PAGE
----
Report: Bees self-medicate to protect against parasites

The critters that pollinate much of the world's crops and provide sought-after honey aren't just under attack from colony collapse disorder (CCD), the disease that has been destroying beehives since 2006. Bees are also vulnerable to intestinal parasites that threaten their health and that of their colonies. Now a new study out of Dartmouth University suggests that bees are finding a way to self-medicate against those parasites by choosing plants with certain naturally occurring compounds.

The researchers focused on a group of secondary metabolites in plants known as iridoid glycosides. They discovered that bees infected with a common intestinal parasite preferentially visited certain flowers of turtlehead plants, a type of wetland plant--in fact, they were drawn to the flowers with the highest concentrations of iridoid glycosides.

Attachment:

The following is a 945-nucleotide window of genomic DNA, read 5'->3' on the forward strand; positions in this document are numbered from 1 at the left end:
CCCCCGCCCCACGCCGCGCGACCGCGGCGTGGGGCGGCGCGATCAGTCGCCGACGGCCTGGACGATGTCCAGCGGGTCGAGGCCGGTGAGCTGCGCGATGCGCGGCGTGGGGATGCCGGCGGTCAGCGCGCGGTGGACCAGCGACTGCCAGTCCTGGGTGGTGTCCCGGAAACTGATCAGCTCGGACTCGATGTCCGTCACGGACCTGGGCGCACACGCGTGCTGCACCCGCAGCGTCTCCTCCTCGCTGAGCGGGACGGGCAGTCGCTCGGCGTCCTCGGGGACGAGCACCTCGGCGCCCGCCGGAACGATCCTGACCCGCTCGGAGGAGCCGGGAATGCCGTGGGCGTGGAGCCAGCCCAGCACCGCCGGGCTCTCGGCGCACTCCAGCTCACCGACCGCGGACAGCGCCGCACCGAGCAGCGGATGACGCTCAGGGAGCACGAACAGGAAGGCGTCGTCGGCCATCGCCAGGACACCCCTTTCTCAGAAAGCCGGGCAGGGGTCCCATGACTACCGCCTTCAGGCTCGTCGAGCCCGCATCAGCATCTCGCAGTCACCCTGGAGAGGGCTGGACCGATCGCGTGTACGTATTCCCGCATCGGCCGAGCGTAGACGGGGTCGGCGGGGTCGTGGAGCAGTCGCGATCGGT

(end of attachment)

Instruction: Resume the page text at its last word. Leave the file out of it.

What's more, they found that flowers with nectar containing the highest concentrations of the beneficial metabolites donated more pollen to neighboring flowers, thereby perpetuating the production of antiparasitic medicine that can protect the bees. The study appears in the journal Ecology.

"Secondary metabolites are commonly present in floral nectar and pollen, yet their functions are not well understood," says lead author Leif Richardson, a former Dartmouth graduate student who is now at the University of Vermont. "In this study, we show that these compounds could influence plant reproduction via complex suites of interactions involving not only pollinators but also their natural enemies."

International concerns about bee health have prompted a variety of studies linking plant chemistry with the well being of hives. In July, a team of researchers from Harvard, for example, provided evidence that a class of pesticide called neonicotinoid could be to blame for CCD. They demonstrated that 70% of pollen and honey samples collected from more than 60 beekeepers in Massachusetts contained at least one neonicotinoid. The growing body of knowledge from these studies and others could guide horticulturists towards better practices in growing and maintaining plants.

- access the Ecology paper here
- here's the Dartmouth press release

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